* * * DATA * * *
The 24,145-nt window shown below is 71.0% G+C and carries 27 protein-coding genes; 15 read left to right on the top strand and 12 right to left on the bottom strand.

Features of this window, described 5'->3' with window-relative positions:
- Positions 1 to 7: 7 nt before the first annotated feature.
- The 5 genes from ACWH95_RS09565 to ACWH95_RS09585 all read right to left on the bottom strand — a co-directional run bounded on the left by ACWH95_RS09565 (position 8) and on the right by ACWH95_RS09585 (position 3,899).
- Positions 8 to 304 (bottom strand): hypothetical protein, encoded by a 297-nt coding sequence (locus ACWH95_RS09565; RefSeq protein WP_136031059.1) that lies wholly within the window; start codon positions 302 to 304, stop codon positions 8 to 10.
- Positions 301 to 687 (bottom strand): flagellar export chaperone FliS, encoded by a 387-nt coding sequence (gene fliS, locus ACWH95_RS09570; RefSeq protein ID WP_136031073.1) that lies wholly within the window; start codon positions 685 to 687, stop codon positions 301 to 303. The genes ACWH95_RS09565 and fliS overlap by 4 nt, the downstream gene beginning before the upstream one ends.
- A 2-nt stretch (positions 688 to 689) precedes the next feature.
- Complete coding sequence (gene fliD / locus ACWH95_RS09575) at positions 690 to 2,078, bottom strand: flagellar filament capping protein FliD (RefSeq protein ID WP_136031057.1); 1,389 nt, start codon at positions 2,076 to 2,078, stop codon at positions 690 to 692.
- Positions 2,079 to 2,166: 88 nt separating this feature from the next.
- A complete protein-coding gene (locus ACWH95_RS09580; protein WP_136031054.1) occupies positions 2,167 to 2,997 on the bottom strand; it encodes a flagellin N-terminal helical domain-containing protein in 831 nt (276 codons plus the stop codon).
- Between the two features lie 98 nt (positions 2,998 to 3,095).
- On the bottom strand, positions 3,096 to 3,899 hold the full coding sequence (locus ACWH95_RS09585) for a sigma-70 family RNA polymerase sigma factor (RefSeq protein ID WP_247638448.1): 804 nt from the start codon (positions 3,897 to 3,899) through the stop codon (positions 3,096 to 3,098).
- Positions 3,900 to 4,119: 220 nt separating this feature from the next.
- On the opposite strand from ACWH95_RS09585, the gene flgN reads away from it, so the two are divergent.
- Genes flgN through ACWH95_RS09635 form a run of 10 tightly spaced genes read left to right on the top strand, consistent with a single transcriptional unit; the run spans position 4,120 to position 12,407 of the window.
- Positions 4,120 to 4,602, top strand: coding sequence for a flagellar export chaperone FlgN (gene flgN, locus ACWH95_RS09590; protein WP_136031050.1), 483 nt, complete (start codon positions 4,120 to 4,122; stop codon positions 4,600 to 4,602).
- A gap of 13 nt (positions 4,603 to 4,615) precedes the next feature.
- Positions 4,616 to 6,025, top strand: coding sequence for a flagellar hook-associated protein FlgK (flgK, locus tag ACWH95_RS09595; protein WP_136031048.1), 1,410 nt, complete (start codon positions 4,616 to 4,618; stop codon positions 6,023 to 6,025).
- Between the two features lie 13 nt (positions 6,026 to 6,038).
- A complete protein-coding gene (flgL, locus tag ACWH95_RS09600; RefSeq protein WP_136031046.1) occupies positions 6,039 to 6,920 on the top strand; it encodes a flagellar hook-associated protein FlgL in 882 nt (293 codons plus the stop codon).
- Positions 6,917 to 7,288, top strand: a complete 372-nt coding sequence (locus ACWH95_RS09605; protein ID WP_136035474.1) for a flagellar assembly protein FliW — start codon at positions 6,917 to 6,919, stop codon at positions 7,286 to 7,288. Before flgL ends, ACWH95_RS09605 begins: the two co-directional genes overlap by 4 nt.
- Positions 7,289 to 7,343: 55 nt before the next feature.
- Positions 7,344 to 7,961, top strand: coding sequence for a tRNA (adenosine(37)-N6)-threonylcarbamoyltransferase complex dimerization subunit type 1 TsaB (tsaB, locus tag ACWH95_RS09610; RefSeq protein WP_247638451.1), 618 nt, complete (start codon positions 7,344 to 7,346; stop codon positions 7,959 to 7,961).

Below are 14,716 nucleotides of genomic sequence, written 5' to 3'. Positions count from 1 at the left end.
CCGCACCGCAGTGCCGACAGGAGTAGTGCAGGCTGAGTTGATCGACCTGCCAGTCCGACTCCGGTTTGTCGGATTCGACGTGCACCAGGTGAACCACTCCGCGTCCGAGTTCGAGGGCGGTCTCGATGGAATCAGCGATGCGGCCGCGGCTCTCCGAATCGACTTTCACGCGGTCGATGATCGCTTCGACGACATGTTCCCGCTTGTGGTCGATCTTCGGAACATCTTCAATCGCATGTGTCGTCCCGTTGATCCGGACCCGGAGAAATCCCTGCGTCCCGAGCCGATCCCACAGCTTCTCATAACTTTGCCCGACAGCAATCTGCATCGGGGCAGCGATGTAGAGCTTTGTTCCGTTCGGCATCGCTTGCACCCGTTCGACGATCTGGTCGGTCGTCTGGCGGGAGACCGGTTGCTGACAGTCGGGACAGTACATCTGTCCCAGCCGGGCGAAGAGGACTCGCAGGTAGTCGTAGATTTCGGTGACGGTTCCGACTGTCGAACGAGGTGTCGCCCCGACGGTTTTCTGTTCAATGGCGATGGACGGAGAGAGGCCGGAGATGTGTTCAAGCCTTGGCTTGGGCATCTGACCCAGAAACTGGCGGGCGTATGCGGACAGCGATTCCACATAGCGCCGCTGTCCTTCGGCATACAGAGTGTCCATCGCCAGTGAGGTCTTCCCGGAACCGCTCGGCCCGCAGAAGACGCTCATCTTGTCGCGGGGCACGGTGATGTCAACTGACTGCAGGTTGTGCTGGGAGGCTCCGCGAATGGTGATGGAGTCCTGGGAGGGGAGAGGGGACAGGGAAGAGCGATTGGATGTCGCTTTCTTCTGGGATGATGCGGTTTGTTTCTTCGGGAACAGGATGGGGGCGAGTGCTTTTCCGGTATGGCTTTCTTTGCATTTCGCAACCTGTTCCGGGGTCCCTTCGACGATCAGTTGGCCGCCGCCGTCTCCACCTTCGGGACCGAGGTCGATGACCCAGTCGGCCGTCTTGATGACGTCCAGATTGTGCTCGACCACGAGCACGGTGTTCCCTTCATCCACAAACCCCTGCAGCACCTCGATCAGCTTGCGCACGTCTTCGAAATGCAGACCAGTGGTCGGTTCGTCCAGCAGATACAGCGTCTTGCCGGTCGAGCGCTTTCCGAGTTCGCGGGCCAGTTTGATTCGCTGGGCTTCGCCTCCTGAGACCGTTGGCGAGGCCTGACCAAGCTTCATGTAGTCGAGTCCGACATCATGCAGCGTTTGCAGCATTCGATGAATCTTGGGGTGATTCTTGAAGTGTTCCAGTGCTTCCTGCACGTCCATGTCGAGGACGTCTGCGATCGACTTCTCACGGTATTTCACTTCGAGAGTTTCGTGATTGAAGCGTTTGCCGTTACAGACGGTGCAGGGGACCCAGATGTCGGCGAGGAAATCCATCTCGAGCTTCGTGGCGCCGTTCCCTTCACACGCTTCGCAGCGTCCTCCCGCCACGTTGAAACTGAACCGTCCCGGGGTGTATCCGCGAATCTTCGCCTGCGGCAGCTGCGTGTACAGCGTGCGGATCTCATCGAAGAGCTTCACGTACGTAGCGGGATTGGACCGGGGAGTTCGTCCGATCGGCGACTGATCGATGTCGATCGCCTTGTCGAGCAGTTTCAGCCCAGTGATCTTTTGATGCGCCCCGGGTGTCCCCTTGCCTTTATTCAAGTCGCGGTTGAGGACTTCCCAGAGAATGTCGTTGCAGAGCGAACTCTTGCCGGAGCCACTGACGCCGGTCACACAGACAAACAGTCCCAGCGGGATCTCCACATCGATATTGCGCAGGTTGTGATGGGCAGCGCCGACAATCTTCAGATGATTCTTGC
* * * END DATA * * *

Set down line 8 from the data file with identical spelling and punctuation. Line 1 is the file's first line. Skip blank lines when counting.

- Complete coding sequence (gene fliD / locus ACWH95_RS09575) at positions 690 to 2,078, bottom strand: flagellar filament capping protein FliD (RefSeq protein ID WP_136031057.1); 1,389 nt, start codon at positions 2,076 to 2,078, stop codon at positions 690 to 692.